I don't like all the new stuff anyway......
Fair enough, but it'll catch up with you in the end, whether you like it or not.

Classes that are 1.4 compatible, but compiled under 5.0 don't work under 1.4

This is simply the class versioning problem.
Exception in thread "main" java.lang.UnsupportedClassVersionError:
my/service/ServiceStartup (Unsupported major.minor version 49.0)
And there is very,very little you can do about this.

Possible solutions

Really, this requires some thought on your part, a fair bit of grunt work with Ant, and a little bit of compromise.

The first key thing about using J2SE5.0 in a predominately 1.4VM distributed environment, is knowing how much the outside environment needs to know about your service.
The second key thing to remember, is that J2SE5.0 can load 1.4 classes - completely obvious I know, but it is very important to this discussion.

For Jini and RMI programmers, most distributed interactions occur through interfaces and proxies and you can quickly get a fair idea of which classes are required to be known about at compile-time (and if using mobile code, run-time) by a 1.4VM. It is these classes and library files that must be compiled with '-target 1.4 -source 1.4'. So these files must not contain any 5.0 specific constructs- no annotations, generics, enums, vararg declarations, static imports, and of course no new package references. Once you've done this you're nearly there. So let's move onto the Ant builds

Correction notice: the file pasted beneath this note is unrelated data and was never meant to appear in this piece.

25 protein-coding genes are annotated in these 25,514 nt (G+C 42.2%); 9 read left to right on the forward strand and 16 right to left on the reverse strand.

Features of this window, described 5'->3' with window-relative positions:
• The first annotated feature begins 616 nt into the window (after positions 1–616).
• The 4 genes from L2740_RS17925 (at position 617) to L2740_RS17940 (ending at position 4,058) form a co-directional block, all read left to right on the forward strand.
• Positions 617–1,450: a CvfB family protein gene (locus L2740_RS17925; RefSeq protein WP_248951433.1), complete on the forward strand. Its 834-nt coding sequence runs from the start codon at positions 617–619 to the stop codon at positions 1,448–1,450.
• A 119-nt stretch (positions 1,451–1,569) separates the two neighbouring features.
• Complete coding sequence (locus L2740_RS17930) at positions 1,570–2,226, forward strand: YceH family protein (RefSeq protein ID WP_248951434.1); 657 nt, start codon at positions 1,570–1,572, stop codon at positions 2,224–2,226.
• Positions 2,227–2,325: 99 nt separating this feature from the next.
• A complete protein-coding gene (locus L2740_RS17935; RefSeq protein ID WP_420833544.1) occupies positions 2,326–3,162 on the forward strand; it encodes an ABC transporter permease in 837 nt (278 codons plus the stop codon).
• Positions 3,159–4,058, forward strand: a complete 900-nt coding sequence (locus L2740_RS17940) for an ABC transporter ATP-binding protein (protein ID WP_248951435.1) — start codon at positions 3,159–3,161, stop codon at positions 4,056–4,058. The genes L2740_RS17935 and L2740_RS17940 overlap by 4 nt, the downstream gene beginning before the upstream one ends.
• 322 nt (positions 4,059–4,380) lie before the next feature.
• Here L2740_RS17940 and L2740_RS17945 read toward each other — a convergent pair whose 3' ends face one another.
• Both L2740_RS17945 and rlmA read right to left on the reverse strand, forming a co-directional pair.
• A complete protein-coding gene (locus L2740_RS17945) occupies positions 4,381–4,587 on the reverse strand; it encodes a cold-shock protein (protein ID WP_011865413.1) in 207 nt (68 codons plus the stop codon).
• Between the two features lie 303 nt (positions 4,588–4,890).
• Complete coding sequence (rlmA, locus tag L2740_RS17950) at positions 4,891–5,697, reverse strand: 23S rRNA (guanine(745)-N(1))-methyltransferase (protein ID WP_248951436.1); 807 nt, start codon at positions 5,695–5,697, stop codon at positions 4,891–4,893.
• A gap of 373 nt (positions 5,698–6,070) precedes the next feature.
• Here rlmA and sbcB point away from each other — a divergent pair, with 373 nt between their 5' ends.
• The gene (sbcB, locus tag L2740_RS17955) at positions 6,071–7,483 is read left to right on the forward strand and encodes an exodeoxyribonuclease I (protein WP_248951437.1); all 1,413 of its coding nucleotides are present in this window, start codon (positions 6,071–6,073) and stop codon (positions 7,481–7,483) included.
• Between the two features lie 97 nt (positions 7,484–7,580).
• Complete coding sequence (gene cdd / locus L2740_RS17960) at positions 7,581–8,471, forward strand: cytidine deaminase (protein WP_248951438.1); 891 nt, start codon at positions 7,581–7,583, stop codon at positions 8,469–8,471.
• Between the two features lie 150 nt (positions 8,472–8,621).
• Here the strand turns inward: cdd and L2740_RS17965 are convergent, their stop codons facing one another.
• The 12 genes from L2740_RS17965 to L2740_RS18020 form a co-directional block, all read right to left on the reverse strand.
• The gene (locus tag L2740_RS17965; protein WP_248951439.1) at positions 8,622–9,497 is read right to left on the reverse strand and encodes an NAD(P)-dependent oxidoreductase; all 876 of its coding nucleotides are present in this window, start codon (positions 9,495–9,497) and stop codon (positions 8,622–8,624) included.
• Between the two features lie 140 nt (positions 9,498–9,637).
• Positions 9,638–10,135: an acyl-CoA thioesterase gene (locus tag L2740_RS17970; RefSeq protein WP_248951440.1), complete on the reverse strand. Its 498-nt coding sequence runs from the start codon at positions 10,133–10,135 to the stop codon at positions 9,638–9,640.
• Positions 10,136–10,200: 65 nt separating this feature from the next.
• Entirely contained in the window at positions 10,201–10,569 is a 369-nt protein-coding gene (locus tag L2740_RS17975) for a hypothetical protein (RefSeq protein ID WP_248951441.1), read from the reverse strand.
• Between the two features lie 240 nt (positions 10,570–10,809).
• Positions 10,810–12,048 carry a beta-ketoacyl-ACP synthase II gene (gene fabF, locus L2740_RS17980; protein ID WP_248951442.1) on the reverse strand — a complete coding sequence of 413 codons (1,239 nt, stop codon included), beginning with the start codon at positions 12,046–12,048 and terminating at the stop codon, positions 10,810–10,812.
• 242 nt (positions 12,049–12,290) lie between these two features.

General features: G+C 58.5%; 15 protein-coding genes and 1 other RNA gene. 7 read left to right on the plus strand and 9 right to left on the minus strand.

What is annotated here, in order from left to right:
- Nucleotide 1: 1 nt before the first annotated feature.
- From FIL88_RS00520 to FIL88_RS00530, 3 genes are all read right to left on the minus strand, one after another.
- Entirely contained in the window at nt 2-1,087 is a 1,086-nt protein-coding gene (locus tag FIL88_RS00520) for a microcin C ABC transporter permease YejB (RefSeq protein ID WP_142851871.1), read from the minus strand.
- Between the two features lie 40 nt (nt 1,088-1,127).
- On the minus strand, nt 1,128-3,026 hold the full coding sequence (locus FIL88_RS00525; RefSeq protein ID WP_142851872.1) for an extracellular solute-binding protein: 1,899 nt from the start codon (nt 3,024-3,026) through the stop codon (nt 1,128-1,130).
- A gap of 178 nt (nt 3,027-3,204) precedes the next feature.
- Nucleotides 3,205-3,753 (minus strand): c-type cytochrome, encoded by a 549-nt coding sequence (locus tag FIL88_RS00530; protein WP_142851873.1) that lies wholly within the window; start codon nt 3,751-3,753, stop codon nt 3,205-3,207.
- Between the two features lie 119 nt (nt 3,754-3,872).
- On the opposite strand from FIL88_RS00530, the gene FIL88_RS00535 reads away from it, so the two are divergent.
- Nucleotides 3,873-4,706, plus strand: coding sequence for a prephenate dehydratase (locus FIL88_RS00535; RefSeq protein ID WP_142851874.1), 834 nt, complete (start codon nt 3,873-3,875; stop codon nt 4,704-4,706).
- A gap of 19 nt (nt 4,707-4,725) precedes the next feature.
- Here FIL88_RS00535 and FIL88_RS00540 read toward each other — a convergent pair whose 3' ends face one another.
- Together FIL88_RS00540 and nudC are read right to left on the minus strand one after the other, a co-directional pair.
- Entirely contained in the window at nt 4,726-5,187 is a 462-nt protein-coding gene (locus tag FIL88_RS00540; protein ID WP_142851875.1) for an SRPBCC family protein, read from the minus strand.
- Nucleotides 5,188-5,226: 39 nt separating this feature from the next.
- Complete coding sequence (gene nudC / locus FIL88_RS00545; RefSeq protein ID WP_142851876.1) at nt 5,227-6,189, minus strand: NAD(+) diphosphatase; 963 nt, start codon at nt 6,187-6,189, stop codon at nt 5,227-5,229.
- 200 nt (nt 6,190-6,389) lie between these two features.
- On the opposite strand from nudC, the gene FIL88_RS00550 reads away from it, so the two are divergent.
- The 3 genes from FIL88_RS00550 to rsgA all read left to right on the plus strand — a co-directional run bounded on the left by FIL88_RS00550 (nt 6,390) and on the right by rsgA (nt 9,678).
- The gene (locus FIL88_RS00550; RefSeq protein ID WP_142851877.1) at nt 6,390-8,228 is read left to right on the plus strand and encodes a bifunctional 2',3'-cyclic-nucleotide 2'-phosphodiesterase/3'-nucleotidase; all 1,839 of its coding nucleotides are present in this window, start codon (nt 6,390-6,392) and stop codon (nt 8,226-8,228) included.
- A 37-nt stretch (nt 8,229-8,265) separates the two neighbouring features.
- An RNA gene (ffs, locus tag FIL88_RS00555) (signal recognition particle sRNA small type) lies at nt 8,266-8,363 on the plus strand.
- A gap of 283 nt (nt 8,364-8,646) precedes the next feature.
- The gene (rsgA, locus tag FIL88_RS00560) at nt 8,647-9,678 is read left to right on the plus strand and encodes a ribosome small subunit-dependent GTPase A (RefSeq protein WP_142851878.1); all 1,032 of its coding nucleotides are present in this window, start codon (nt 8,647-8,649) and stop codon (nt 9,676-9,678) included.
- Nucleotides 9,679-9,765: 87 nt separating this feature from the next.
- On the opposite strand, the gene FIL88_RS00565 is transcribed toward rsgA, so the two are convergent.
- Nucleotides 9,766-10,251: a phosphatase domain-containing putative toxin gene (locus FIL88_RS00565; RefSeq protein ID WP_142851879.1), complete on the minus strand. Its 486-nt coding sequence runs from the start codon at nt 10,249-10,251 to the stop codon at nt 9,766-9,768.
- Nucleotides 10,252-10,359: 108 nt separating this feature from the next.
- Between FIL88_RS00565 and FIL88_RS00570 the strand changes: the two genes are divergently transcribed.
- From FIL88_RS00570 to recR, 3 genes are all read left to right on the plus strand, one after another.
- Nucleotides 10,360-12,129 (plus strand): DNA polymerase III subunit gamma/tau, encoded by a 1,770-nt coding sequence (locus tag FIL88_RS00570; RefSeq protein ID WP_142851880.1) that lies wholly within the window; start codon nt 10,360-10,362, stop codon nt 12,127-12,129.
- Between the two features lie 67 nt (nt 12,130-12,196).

My 1.4 builds generally consisted of a javac "*" approach,
Note: Angle brackets replaced with square brackets.
	[javac srcdir="${src}" destdir="${build}"]
		[classpath refid="project.class.path" /]
	[/javac]
Then I jar'ed up my interface and code download jars from the 'build' directory and voila, job done. For a mixed environment, it's a bit more fiddly. I decided to go for three separate compilation steps.
	[target name="compile" depends="init"]
		[echo message="Compiling J2SE 5.0 base build....." /]
		[javac srcdir="${src}" destdir="${classes}"]
			[exclude name="**/*Test.java" /]
			[classpath refid="project.class.path" /]
			[classpath refid="jaxbpath" /]
		[/javac]
		[echo message="Compiling interface classes for 1.4 VMs" /]
                [javac destdir="${classes14intf}" source="1.4" target="1.4" srcdir="${src}"]
			[include name="my/service/ServiceDef.java" /]
			[include name="my/service/MyServiceException.java" /]
			....
			....
			[exclude name="**/*Test.java" /]
			[classpath refid="project.class.path" /]
			[classpath refid="jaxbpath" /]
		[/javac]
		[echo message="Compiling dl classes for 1.4 VMs" /]
                [javac destdir="${classes14dl}" source="1.4" target="1.4" srcdir="${src}"]
			[include name="**/*Stub.class" /]
			[include name="my/service/ServiceDef.java" /]
			....
			....
			[classpath refid="project.class.path" /]
			[classpath refid="jaxbpath" /]
		[/javac]
	[/target]